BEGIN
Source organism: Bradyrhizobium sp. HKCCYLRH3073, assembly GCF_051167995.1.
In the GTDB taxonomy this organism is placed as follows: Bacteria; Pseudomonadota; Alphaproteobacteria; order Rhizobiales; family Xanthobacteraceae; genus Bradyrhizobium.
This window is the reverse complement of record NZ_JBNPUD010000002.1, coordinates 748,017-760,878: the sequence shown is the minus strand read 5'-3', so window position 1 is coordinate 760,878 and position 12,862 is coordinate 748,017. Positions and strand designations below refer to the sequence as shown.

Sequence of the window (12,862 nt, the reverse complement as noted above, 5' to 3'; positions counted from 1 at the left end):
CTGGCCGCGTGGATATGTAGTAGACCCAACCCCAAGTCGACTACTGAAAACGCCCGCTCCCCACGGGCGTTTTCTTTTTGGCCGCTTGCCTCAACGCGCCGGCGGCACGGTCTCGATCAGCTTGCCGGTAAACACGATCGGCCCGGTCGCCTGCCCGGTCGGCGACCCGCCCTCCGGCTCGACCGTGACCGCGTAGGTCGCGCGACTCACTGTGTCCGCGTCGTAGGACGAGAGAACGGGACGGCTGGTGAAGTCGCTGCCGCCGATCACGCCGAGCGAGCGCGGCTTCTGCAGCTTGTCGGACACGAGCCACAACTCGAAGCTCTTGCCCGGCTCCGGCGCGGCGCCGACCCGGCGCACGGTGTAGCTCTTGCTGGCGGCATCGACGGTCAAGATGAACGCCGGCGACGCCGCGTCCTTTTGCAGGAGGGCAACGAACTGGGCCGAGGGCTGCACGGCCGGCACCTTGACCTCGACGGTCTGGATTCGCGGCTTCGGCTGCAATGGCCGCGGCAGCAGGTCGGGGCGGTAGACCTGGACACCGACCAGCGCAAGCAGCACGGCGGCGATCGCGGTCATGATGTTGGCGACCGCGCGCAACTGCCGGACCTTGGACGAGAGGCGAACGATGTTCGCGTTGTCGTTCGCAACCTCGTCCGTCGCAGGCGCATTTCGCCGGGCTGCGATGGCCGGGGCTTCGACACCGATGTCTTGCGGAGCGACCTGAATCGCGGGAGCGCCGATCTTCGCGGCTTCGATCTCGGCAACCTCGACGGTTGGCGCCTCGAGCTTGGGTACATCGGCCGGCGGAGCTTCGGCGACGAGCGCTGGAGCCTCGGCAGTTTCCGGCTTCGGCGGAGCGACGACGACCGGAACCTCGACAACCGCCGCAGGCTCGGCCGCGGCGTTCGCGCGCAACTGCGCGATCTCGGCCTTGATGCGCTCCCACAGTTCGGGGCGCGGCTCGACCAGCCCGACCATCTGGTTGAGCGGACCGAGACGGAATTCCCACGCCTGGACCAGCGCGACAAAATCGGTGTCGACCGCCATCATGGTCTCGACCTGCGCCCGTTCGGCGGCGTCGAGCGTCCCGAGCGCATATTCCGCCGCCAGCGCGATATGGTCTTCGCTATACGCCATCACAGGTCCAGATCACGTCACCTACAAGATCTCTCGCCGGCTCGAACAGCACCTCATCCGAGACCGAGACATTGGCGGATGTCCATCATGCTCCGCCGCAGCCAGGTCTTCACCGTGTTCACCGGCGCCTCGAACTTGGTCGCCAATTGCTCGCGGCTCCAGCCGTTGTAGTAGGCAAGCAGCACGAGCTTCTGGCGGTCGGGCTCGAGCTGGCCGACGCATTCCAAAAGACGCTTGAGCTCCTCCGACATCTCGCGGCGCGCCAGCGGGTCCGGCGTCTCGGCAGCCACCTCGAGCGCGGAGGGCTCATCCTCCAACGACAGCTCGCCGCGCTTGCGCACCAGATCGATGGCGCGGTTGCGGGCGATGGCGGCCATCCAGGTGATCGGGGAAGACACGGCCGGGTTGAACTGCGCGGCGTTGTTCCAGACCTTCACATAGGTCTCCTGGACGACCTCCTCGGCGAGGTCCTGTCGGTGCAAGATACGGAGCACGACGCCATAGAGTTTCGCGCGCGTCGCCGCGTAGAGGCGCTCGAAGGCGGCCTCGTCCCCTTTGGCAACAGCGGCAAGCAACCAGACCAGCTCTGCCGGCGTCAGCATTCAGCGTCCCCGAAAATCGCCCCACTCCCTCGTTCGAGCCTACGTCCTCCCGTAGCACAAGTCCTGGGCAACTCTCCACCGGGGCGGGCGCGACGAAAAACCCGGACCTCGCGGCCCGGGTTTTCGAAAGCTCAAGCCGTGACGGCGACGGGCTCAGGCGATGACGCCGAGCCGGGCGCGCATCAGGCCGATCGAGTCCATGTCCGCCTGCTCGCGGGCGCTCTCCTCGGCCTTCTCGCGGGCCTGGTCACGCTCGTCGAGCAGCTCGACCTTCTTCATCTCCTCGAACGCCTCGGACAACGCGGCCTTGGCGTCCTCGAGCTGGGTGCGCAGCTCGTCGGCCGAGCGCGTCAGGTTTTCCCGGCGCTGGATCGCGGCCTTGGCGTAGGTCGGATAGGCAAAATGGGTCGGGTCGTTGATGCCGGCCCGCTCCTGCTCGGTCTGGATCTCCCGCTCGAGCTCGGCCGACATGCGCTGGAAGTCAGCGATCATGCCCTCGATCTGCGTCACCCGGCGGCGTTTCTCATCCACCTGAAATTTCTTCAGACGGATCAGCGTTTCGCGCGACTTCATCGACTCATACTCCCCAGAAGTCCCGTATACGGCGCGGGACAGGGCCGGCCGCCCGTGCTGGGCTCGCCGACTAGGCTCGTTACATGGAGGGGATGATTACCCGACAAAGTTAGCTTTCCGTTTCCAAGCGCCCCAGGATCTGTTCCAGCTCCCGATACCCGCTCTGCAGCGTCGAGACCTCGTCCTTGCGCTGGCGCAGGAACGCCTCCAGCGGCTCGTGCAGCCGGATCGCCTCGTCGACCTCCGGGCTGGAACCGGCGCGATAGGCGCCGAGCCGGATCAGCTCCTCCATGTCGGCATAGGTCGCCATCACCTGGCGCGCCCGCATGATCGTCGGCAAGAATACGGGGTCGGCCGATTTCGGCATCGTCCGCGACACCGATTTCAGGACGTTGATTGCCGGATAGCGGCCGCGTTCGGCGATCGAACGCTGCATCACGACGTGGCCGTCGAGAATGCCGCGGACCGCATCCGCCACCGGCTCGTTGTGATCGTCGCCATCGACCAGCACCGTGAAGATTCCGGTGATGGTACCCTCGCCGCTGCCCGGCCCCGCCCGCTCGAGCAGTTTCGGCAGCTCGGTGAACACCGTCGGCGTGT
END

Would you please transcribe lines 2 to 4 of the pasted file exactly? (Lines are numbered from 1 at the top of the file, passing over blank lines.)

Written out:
In the GTDB taxonomy this organism is placed as follows: Bacteria; Pseudomonadota; Alphaproteobacteria; order Rhizobiales; family Xanthobacteraceae; genus Bradyrhizobium.
This window is the reverse complement of record NZ_JBNPUD010000002.1, coordinates 748,017-760,878: the sequence shown is the minus strand read 5'-3', so window position 1 is coordinate 760,878 and position 12,862 is coordinate 748,017. Positions and strand designations below refer to the sequence as shown.

Sequence of the window (12,862 nt, the reverse complement as noted above, 5' to 3'; positions counted from 1 at the left end):